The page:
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Voices In The News 2017

John Cullerton and Christine Radogno
Brian Mackey
NPR Illinois
The year began with Senate President John Cullerton and Minority Leader Christine Radogno announcing what would become known as the grand bargain to end the budget stalemate. It never passed.

As we get ready to welcome 2018, we thought we’d take a few minutes to listen back to another wild year in Illinois government and politics.

We heard state Senators trying to craft a “grand bargain” to end the budget impasse — and 16 Republicans breaking with the governor to do just that. It was also the start of campaign season, and a time of increasing anger by and about politicians.

Here now are some of the voices that made news in 2017.

SENATE PRESIDENT JOHN CULLERTON: “For the past several weeks, (Senate Republican) Leader (Christine) Radogno and I have been talking about how to solve the problems of our state. It’s been a very frank discussion, and we have a lot of realities to face. I think we in the Senate recognize the problems, and that we potentially close to an agreement on how to solve them, but we’re not quite there.”

(FORMER) SENATE REPUBLICAN LEADER CHRISTINE RADOGNO: “So as we begin the 100th General Assembly, I would like to focus on what’s united us over the past two days, rather than what’s divided us over the past two years.”

HOUSE SPEAKER MICHAEL MADIGAN: “Two years where we disagreed much, and worked to find the worst in each other. Let us work to end the acrimony, and find the best in each other.”

STATE SEN. HEATHER STEANS: “I believe the governor’s office has been interjecting themselves and pulling off Republican votes anytime we actually believe we’re going to be gong on the floor for a vote.”

RADIO HOST: “Senate Democrats said that you pulled them (Republicans) away and said don’t vote on this.”

GOV. BRUCE RAUNER: “Well that’s not true. But there’s a lot of misinformation out there.”

SEN. PAMELA ALTHOFF: “I believe that the he (the governor) made his feelings known — that he felt that the 'grand bargain’ did not go far enough for the taxpayer.”

SEN. DON HARMON: “They voted for those bills yesterday, and I would ask the Republican members on the other end of that conversation how they felt. Because whether the governor thinks he and his team threatened them or not, the reports that we’ve gotten from our Republican colleagues are that they were threatened.”

CYNTHIA WORSLEY, FOX VALLEY OLDER ADULT SERVICES: “Well it starts very gradually, ‘We won’t pay them this time, we’ll pay them next time.’ It doesn’t take very long for the IRS to begin contacting you. We are working right now to clear it up. But we won’t really have a handle on it if the state doesn’t get a budget.”

ANDREA DURBIN: PAY NOW ILLINOIS COALITION: "What they're doing is they're banking on — in the most cynical way — they're banking on the fact that we give a damn, and we won't turn our backs on these clients, we won't shove them out into the streets, that we won't lay off our employees — until it's impossible for us to do anything else.”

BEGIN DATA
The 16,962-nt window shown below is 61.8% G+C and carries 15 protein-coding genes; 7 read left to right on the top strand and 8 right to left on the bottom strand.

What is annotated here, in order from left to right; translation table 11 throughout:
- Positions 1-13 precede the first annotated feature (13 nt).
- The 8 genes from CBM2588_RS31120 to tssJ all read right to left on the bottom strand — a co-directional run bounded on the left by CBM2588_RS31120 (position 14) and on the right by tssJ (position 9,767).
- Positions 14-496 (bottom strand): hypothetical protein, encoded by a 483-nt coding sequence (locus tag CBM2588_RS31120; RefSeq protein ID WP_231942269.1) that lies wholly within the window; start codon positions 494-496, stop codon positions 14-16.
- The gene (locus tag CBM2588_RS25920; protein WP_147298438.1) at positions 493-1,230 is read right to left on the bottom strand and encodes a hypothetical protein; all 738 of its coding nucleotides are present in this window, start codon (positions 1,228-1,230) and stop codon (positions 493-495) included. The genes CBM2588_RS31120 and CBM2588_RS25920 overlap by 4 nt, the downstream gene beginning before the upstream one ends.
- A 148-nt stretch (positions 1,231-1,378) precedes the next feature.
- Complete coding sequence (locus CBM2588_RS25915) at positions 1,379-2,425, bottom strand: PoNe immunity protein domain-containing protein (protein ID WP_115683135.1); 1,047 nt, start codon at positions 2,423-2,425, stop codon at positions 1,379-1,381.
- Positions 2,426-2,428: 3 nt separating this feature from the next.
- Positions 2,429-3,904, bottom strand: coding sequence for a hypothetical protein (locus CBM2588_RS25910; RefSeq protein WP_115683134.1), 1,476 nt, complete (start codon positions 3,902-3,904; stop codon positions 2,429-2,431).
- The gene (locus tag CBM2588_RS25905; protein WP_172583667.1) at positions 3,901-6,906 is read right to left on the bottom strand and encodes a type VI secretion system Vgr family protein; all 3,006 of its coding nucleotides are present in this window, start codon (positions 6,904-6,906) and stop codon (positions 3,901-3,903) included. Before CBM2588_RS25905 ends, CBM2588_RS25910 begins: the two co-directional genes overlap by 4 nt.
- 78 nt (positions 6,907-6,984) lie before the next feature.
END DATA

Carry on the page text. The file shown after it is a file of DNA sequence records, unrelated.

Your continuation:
TV ANCHOR: "Breaking news out of Springfield tonight: The state’s budget crisis is over. After a day of drama, the House voted to override Gov. Bruce Rauner’s veto of a budget package.”

REP. DAVID HARRIS: “I was not elected to help preside over the financial destruction of this great state.”

REP. TERRI BRYANT: “I hope that you will help me bring my university back to the thriving place that it once was.”

REP. STEVE ANDERSSON: “Hate mail, death threats. It’s been tough. But you know what I reflected on, what I thought about? (It) was the last two-and-a-half years of people suffering because we can;t get past impasse.”

REP. SARA WOJCICKI JIMENEZ: “I think that politicians, on both sides, they have taken some of the messaging to the extreme.”

RAUNER: “This is a two-by-four smacked across the foreheads of the people of Illinois.”

COOK COUNTY BOARD PRESIDENT TONI PRECKWINKLE: “I’ve lived in Chicago for 50 years. In that time Jim Thompson was governor, Jim Edgar, George Ryan. I disagreed with them sometimes, but I never thought that they were unfit for their jobs or evil people. And that’s where I am with this governor, and it’s pretty profoundly disturbing.”

ROBERTA LYNCH, AFSCME: “If the governor tries to impose his unreasonable demands, he risks a strike that would shut down state government.”

RAUNER: “So we’re just kicking off our re-election campaign. I’ll be traveling around the state, going to every one of our 102 counties multiple times over the next year.”

J.B. PRITZKER: “This election isn’t just about beating Bruce Rauner.”

SEN. DANIEL BISS: “Bruce Rauner’s policies have failed, and the state’s worse off as a result.”

CHRIS KENNEDY: “Well there’s definitely a dissatisfaction with the status quo.”

RAUNER: “I am not in charge. I’m trying to get to be in charge.”

REP. JEANNE IVES: “He’s betrayed our party, and you know what? You cannot buy back trust after a betrayal.”

CONGRESSMAN RODNEY DAVIS: “The shooter who hunted down many of us, politics became his religion.”

KATELYND DUNCAN: “One woman described a terrifying encounter where a legislator followed her to a hotel room, pinned her against the wall, and forced himself on her after she said no."

Brian Mackey formerly reported on state government and politics for NPR Illinois and a dozen other public radio stations across the state. Before that, he was A&E editor at The State Journal-Register and Statehouse bureau chief for the Chicago Daily Law Bulletin.
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